Proctor : May 2015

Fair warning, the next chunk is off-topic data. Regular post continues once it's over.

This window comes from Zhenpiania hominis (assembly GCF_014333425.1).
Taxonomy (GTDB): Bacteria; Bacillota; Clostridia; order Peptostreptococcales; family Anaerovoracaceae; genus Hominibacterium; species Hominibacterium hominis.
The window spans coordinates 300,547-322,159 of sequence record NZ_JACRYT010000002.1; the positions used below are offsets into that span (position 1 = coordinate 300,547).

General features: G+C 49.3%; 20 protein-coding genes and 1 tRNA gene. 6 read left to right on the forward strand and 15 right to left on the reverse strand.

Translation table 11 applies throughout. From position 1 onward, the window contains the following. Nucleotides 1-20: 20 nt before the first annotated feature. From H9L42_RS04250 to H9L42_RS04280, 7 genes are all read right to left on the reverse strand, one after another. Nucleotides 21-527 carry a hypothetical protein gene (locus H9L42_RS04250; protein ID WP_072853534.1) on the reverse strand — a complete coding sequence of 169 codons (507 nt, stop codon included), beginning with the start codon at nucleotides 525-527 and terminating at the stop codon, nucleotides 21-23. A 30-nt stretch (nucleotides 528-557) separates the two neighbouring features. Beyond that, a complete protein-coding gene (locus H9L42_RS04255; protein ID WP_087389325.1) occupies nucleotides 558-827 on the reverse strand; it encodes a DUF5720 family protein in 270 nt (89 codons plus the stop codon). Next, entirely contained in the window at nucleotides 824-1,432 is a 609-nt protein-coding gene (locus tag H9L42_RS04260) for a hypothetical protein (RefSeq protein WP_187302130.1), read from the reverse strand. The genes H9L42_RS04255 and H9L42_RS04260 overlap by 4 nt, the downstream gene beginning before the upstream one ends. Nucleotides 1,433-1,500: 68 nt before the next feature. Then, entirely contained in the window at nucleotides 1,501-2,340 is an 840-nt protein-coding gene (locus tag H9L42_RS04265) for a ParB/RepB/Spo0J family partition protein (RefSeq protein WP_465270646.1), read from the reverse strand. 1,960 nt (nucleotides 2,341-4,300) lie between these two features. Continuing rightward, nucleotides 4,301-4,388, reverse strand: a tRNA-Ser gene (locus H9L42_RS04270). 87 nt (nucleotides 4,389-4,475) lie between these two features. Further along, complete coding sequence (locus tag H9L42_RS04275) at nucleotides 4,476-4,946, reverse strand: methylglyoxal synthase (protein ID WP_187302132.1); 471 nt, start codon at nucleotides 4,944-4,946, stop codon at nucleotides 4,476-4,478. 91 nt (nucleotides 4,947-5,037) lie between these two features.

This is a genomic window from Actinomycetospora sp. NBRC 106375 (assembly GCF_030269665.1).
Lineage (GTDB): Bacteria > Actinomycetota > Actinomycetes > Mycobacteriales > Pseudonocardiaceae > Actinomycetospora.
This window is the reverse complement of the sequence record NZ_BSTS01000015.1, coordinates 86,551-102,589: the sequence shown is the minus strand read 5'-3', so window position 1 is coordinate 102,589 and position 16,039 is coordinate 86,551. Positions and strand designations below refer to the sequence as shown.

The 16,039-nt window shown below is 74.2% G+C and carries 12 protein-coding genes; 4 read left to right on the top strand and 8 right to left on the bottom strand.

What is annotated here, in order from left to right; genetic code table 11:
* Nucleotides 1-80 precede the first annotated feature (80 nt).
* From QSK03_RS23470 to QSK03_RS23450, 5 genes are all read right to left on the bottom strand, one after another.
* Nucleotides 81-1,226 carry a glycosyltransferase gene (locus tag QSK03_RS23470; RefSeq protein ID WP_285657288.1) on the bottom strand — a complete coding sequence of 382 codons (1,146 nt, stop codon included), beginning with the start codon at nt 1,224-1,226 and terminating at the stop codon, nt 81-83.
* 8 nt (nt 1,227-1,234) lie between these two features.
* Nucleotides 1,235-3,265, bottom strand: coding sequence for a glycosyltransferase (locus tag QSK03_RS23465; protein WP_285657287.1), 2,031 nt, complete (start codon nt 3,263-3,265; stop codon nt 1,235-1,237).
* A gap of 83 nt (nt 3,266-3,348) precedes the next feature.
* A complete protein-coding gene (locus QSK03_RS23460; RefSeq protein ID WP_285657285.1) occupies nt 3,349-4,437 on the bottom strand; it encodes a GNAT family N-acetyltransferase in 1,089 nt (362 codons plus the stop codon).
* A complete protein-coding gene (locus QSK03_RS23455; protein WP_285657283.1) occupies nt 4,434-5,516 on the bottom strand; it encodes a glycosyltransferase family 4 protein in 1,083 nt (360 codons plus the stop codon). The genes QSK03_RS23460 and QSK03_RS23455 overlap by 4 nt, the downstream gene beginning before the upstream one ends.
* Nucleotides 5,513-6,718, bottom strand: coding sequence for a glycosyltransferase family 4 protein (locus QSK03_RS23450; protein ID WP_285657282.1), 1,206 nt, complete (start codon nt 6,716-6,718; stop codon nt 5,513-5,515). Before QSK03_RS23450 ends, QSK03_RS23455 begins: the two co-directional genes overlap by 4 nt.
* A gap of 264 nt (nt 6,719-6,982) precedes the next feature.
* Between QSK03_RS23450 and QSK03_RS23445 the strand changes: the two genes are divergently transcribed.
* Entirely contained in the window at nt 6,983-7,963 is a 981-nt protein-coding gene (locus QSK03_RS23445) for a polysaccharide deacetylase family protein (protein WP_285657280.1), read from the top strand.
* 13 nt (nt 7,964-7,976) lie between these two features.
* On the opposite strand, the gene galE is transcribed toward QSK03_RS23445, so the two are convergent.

Construction law Consequently, his Honour noted that “[t]he 28 days referred to in s67J(2) does not begin to run until a time after the right of the owner to recover some amount from the building has actually accrued”.2 Keane JA held as follows:3 Further, “In the particular case of liquidated damages, the quantification of the amount owed is effected by the contract itself, so that the amount owed is quantified by the contract as and when the right to obtain that amount arises.” Notably, after Keane JA’s decision in Multiplex, s67J was amended to include the words ‘debt due’. In Saipem’s submission, this fortified Keane JA’s observations regarding the operation of s67J. GLNG Operations disagreed with this interpretation of s67J, but also argued that while the agreement provided for set-offs in its favour, it did not provide for any set-off capable of being relied on by Saipem. In response, Saipem argued that it would, in any event, be entitled to an equitable set-off. Finally, GLNG Operations argued that Saipem had no contractual right to the bonus payments. Because this application only came before his Honour on an application for interlocutory relief, his Honour did not directly resolve any of these disputes. His Honour instead resolved the matter by noting that an equitable set-off would arise when the claim is “bound up with and go[es] to the root of, challenge[s], call[s] in question, or impeache[s] the title of the claimant”,4 and on that basis considered that Saipem had a prima facie case of equitable set-off. In reaching this conclusion, plainly his Honour also took the view, although it is not expressly conveyed by the judgment, that Saipem had a prima facie case for its preferred construction of s67J. Balance of convenience and bank guarantees His Honour then turned to address the balance of convenience. Relevantly, his Honour observed that the considerations of a prima facie case and the balance of convenience “are often related and both need to be weighted in the balance when considering the appropriate order to be made”.5 His Honour held that the commercial purpose of guarantees was that they be regarded as equivalent to cash. In this regard, his Honour referred to the decision in Fletcher v Construction Australia Ltd v Varnsdorf Pty Ltd  3 VR 812, in which the Victorian Court of Appeal had emphasised that there were two reasons for stipulating a requirement for a bank guarantee in a contract: a. to provide security for a valid claim against the contractor, and b. to allocate the risk between the parties as to who shall be out of pocket pending the resolution of a dispute between them. In this context, his Honour also referred to the decision of the Full Court of the Federal Court in Clough Engineering Ltd v Oil and Natural Gas Corporation Ltd (2008) 249 ALR 458 (Clough) in which their Honours identified three principal exceptions to the general rule that a court will not enjoin the issuer of a performance guarantee or bond, as follows:6 a. The court will enjoin the party in whose favour the performance guarantee has been given from acting fraudulently. b. The party in whose favour the performance bank guarantee has been given may be enjoined from acting unconscionably in contravention of s20 of the Australian Consumer Law. LEGAL PRACTICE MANAGEMENT COURSE Applying for a Principal Practising Certificate? The College’s Legal Practice Management Course meets the requirements of the Queensland Law Society for this purpose. DATE Enrol by Friday 8 May. The workshop runs from 28 to 30 May 2015. LOCATION The workshop is held at the College of Law in Brisbane CBD. REGISTER ONLINE www.collaw.edu.au/lpmc EMAIL US firstname.lastname@example.org CALL US 07 3234 4595 VISIT US collaw.edu.au 24 PROCTOR | May 2015 back to contents NEW!